It’s not uncommon for players to reunite with former coaches and/or a general manager who has previously acquired that player at a previous stop. There is familiarity between coach and player and in the case of GMs, a belief in the abilities, sometimes untapped, of the player. That scenario played out this summer when the New Jersey Devils brought in two former Penguins, defenseman Ben Lovejoy in free agency and winger Beau Bennett via trade, reuniting them with general manager Ray Shero and head coach John Hynes. As Andrew Gross writes in his Fire and Ice blog, those additions should have come as no surprise to anyone familiar with the situation.
Shero spent eight seasons at the helm in Pittsburgh, selecting Bennett in the first-round of the 2010 entry draft. Clearly Shero still believes in Bennett’s upside as evidenced by the Devils giving up a third-round pick – a substantial asset – to Pittsburgh in exchange for the winger. Bennett scored six goals and 12 points in 33 regular season games in Pittsburgh in 2015-16 but appeared in just one postseason game as rookies Conor Sheary and Bryan Rust passed him on the team’s depth chart.
The Devils finished last in the NHL in goals scored during the 2015-16 season, and even after adding LW Taylor Hall in the summer, the team could use more scoring depth. Bennett hopes to be able to provide that and reward Shero’s faith in him.
Lovejoy cited the presence of Hynes as instrumental in his decision to sign with the Devils in the offseason.
“(Hynes) was my defense coach when I played in Wilkes-Barre. I played for him for a full season. He knows my game. It’s not going to be a surprise here. He knows exactly what he’s getting. That’s the reason I’m here. I know the coaching staff through Wilkes-Barre when Ray and (assistant GM) Tom (Fitzgerald) were running the organization the first time I was in Pittsburgh. Those are guys I trust and know. I’m here because they trust me.”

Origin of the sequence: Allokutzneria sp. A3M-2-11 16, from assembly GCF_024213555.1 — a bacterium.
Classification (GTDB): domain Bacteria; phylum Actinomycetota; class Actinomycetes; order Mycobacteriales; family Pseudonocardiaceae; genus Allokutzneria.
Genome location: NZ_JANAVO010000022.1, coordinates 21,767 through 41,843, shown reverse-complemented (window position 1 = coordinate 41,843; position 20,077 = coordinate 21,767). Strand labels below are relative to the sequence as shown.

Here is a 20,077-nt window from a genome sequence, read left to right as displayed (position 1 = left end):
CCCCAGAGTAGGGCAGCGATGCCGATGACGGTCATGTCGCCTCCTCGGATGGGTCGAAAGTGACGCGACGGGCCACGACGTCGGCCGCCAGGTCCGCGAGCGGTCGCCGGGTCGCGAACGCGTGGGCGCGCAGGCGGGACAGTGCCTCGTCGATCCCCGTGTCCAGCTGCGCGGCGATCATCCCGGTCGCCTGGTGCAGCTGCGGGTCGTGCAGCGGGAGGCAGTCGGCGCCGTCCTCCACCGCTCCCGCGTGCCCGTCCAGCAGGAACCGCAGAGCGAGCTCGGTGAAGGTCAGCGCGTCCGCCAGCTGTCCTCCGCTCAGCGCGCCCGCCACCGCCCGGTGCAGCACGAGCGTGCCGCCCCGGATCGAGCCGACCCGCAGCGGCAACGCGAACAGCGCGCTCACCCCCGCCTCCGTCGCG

The veteran of eight NHL seasons will be asked to add leadership and experience to a young-ish defense corps that only has one other defender – Andy Greene – over the age of 26. Lovejoy doesn’t bring much of an offensive game to the table but has generally been a responsible blue liner and has posted a negative plus-minus rating just once in his career.
Elsewhere around the NHL:
- GM Jim Benning and head coach Willie Desjardins are well aware the team has some ground to cover if they want to make the playoffs in 2016-17 after missing the postseason by 12 points this past season. But as Derek Jory of the Canucks official team site reports, both manager and coach are cautiously optimistic about the upcoming campaign. Desjardins: “We have more depth at every position and I feel we’re stronger at every position.” Benning, for his part, believes adding Loui Eriksson and Erik Gudbranson this summer along with a return to health for center Brandon Sutter will bring needed leadership as well as depth to the club: “We’ve added more depth to our group and adding Loui Eriksson, who I feel is a good player, a healthy Brandon Sutter, adding Erik Gudbranson; we’ve added some leadership in that room to help our young players along, so I’m real excited.”
- Two days after watching Team USA elimination from medal contention at the World Cup of Hockey, the man ultimately responsible for assembling the team, Kings GM Dean Lombardi, defended his roster construction strategy: “We’ve got some darn good players, but the reality is that matchup on a skill basis, if you want to go head-to-head and play a skill game, your odds of winning that game when you look at those matchups is not very good.” While Lombardi is likely correct in his assertion that Team USA wouldn’t have been able to match the skill and talent of the Canadiens no matter who they brought to the tournament, the choice to emphasize grit and heart ignores the NHL’s recent shift to a quicker game that values speed over other traits. Of course we’ll never know whether a Team USA roster including Tyler Johnson, Kyle Okposo, Kevin Shattenkirk and Phil Kessel – for example – would have been better equipped to beat Canada, but it’s clear they couldn’t have done any worse.